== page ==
integration agreement with Belarus, Kazakhstan, and Kyrgyzstan that
Bulgaria might also sign an integration agreement with Russia and other
former Soviet republics. Union of Democratic Forces Chairman Ivan Kostov
called on Prime Minister Zhan Videnov to "clearly and categorically"
reject Yeltsin's statement. Bulgarian Socialist Party caucus leader
Krasimir Premyanov accused President Zhelyu Zhelev of exploiting the
situation for his re-election goals. He added that the opposition's
protests might harm relations with Russia. Meanwhile, the government has
said it is trying to balance its foreign policy priorities between the
EU and the CIS. -- Stefan Krause

BULGARIAN PARLIAMENT PASSES CHANGES TO LAW ON NATIONAL BANK. The
Bulgarian parliament on 2 April amended the law on the national bank
giving the power to appoint and remove the governor and three deputy
governors to the legislature, Bulgarian media reported. The president
retains that power vis-a-vis the other five members of the executive
board. Deputies rejected a clause removing the president's right to veto
changes to the board proposed by the governor. A board member's mandate
may be terminated owing to his resignation, death, criminal conviction,
or inability to perform his duties for more than one year. -- Michael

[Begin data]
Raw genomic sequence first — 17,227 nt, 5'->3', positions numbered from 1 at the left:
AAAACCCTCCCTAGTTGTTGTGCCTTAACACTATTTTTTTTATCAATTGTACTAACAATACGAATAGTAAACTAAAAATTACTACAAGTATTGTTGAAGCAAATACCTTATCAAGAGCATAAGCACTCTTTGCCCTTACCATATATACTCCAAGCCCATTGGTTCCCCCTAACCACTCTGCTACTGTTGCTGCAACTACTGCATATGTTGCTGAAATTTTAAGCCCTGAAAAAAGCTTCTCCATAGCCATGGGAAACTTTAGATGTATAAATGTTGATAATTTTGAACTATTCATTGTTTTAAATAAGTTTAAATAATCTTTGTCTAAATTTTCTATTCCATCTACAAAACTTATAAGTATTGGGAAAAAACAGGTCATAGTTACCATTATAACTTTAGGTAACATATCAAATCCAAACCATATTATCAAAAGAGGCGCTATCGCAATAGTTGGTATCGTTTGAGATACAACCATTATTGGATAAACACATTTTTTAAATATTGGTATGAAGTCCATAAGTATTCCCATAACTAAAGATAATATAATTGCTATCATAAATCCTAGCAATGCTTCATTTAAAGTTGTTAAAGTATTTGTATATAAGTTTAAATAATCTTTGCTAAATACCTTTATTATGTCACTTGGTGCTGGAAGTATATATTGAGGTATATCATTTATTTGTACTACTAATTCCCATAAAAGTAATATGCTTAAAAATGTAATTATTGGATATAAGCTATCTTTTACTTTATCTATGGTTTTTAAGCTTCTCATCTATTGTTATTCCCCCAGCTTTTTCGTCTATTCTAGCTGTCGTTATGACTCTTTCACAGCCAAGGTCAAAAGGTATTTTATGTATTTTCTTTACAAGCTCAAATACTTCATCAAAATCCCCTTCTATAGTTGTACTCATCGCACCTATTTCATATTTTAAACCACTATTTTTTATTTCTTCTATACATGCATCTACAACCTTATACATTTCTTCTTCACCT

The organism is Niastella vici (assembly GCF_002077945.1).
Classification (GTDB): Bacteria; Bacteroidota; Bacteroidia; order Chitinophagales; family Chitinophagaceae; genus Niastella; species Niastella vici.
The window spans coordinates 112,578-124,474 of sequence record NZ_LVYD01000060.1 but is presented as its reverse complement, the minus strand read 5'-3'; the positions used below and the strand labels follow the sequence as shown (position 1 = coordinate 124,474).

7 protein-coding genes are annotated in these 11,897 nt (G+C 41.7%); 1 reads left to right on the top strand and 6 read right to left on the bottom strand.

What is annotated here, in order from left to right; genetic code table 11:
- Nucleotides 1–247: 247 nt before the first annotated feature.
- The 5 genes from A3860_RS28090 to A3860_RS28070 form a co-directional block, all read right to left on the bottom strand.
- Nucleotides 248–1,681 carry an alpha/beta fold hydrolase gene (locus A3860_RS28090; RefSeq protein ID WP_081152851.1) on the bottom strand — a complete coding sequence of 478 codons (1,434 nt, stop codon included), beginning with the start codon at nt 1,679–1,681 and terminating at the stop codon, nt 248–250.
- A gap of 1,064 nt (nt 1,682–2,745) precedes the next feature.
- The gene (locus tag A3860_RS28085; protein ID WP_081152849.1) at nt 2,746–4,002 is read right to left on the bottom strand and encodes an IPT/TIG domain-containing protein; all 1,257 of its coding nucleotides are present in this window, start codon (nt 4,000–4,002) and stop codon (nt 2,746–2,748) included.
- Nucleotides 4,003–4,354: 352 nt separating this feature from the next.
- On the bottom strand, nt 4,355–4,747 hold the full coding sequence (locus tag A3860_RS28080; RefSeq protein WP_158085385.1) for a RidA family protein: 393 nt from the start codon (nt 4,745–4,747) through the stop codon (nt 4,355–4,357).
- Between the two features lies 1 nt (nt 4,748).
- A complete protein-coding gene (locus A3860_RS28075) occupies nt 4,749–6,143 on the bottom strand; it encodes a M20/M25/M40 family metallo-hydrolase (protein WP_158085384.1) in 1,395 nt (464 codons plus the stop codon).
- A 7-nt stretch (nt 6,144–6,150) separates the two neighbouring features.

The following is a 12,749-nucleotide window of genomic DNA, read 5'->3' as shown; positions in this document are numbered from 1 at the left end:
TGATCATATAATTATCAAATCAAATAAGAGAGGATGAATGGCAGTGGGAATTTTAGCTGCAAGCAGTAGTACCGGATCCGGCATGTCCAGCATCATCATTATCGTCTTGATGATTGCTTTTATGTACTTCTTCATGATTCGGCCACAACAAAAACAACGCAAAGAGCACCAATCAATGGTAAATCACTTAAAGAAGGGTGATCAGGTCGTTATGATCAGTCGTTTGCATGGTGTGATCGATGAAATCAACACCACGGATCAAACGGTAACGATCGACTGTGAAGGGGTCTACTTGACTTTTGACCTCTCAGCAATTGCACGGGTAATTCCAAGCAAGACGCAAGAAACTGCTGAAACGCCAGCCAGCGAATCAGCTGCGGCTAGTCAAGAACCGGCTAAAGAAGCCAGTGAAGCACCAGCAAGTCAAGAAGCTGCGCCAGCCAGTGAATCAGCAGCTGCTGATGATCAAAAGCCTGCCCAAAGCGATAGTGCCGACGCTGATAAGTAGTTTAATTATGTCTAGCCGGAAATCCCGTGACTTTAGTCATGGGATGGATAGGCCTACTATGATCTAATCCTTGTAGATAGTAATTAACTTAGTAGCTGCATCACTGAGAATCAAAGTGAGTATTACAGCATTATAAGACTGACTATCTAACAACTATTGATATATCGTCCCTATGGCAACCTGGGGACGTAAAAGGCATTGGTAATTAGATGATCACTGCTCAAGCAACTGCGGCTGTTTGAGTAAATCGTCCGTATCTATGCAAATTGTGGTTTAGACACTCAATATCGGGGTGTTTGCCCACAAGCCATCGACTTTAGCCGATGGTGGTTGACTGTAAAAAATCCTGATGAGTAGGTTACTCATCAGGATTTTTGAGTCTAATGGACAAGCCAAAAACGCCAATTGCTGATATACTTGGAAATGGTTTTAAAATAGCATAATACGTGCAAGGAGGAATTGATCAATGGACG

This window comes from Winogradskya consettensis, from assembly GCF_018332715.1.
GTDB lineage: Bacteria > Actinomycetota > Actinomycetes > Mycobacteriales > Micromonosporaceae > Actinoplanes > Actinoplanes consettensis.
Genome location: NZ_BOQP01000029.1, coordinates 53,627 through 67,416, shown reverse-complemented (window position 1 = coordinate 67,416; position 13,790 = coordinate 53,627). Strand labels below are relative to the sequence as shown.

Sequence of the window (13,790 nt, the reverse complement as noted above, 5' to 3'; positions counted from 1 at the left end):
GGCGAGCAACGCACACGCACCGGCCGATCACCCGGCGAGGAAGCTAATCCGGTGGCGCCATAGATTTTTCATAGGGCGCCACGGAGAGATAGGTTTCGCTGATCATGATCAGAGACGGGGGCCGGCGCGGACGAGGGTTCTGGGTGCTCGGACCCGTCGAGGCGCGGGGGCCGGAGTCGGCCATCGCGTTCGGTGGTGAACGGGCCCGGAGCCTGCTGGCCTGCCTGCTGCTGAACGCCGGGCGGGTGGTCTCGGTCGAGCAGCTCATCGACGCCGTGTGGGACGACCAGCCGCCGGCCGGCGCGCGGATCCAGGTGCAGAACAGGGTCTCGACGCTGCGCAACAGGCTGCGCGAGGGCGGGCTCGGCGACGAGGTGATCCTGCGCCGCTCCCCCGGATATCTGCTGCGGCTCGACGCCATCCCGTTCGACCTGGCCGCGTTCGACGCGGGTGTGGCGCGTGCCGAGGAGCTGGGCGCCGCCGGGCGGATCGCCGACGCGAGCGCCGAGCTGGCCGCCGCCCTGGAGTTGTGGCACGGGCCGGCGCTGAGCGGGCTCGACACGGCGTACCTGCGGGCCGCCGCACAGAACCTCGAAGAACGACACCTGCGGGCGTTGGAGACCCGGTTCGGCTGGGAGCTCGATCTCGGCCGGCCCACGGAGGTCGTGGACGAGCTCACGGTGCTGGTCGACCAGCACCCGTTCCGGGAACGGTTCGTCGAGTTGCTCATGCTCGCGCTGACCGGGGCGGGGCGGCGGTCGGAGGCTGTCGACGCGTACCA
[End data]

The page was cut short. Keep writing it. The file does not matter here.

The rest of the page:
Wyzan

U.S. TO GIVE MILITARY AID TO ALBANIA. U.S. Defense Secretary William
Perry said Washington will give military equipment worth more than $100
million to Albania, Reuters reported on 2 April. The package will
include anti-tank missiles, anti-aircraft missiles, and other military
supplies. Perry said the U.S. has no plans to set up a base in Albania
but pointed out it would support the building of a new training center
in Bize. Albanian President Sali Berisha awarded Perry the Order of
Skanderbeg, the highest decoration bestowed on foreigners, at the end of
his three-day visit. -- Fabian Schmidt

ALBANIAN CENTRIST PARTIES REGISTER ON JOINT LIST. The Albanian
Democratic Alliance and the Social Democratic Party have registered as a
joint party for the upcoming elections in late May or early June, Gazeta
Shqiptare reported on 3 April. The two parties' leaders--Neritan Ceka
and Skender Gjinushihe--head the new group, which is called the Pole of
the Center. Neither has ruled out the possibility of a coalition with
the Socialist Party or the Party for Human Rights, which represents the
country's ethnic Greeks. -- Fabian Schmidt

[As of 12:00 CET]

Compiled by Jan Cleave

The OMRI Daily Digest offers the latest news from the former Soviet
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            Copyright (c) 1996 Open Media Research Institute, Inc.
                             All rights reserved. ISSN 1211-1570